There may be a new Hollywood ending — at least for the business side of entertainment.
Netflix, Amazon Prime, Hulu and others are driving more consumers to get their entertainment at home, when they want, without the need to travel to a theater, pay for parking and popcorn, and have no pause button when the giant soda they bought forces a trip to the bathroom in the middle of a good scene.
The entertainment and technology news posits that Netflix and its fellow services have completely disrupted the business model long used for movies and television. The low monthly fees, ubiquitous access to thousands of titles, and the ability to watch those titles anywhere, on any device, and at any time, are a significant change from the movie theater experience.
Movie studios have been slow to respond to the threat that streaming has provided. Ticket sales are flat, DVD sales are plummeting, and the movie studios are facing a new threat in content development – the same streaming services that are stealing eyeballs.
For business reasons — lower marketing costs, pre-built audiences — many movies are part of big franchises that have long-established brands. After opening weekend, a good number fade quickly at the box office.
The business model is changing for mid-budget and indie films, which find it harder to get picked up or financed, relegated to art houses and smaller deals on niche cable channels and, if lucky, one of the big pay networks like HBO or Showtime.
The streaming services are putting hundreds of millions of dollars into producing new content, from sitcoms and dramas to documentaries to full-length features.
Netflix and other streaming services have changed the way people watch movies.
Consider, for example, that Netflix-created films have been nominated for 15 Oscars, 128 Emmys, and four Grammys. Netflix has won two Academy Awards and the 2018 feature Mudbound earned major nominations for best adapted screenplay and best supporting actress (Mary J. Blige).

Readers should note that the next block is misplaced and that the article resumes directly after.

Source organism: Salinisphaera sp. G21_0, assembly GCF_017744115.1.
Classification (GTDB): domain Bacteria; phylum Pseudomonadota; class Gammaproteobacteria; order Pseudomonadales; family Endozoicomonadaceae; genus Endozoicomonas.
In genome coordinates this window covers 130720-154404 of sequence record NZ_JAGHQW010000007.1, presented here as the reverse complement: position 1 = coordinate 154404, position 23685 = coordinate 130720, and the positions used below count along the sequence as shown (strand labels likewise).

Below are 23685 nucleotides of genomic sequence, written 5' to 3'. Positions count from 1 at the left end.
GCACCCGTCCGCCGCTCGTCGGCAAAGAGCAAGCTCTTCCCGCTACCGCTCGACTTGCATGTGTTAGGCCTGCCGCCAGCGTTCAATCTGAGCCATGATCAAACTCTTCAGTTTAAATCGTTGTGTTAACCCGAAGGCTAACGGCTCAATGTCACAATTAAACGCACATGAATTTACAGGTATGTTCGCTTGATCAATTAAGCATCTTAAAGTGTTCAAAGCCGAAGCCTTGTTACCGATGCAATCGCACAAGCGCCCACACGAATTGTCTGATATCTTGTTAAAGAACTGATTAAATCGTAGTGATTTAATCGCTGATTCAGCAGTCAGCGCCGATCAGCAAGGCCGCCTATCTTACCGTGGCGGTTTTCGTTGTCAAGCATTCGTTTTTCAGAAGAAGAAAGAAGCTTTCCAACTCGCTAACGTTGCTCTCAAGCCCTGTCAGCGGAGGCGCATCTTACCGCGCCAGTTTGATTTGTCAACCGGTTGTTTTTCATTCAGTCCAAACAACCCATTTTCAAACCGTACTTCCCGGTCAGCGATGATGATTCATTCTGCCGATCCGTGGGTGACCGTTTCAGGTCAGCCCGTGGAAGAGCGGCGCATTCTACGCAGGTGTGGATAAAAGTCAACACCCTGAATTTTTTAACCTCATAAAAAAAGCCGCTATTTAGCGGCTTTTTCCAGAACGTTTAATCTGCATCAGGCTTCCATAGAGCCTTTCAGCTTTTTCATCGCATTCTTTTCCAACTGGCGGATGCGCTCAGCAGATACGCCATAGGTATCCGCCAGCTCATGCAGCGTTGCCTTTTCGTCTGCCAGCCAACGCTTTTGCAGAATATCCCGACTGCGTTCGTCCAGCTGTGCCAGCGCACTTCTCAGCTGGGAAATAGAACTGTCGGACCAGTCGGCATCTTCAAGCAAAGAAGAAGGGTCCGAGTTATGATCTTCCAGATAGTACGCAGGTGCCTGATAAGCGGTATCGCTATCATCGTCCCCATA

The studios have been slow to see the changes and capitalize on new opportunities. Sony, for example, had a chance to buy most of the Marvel comic characters for $25 million in the 1990s. They declined. Today, the billions that Marvel has made its new parent company, Disney, make the purchase price of $4 billion a steal.
What’s next for the studios? Consolidation is one path; see Disney’s planned acquisition of Fox. The other is a proliferation of streaming services. Disney has one. CBS did not put the Star Trek: Discovery television series on its network, but rather its CBS All Access service.
Another change is the aforementioned shift in business strategy from stars to brands. We no longer go to see the Tom Cruise movie or the Michelle Pfeiffer movie. We go to see the latest Marvel, Star Trek, Star Wars, or Fast and Furious screener.
The same digital disruption that changed the way we buy and listen to music is taking over the visual media. Will movie theaters remain a viable option? Stay tuned for the sequel.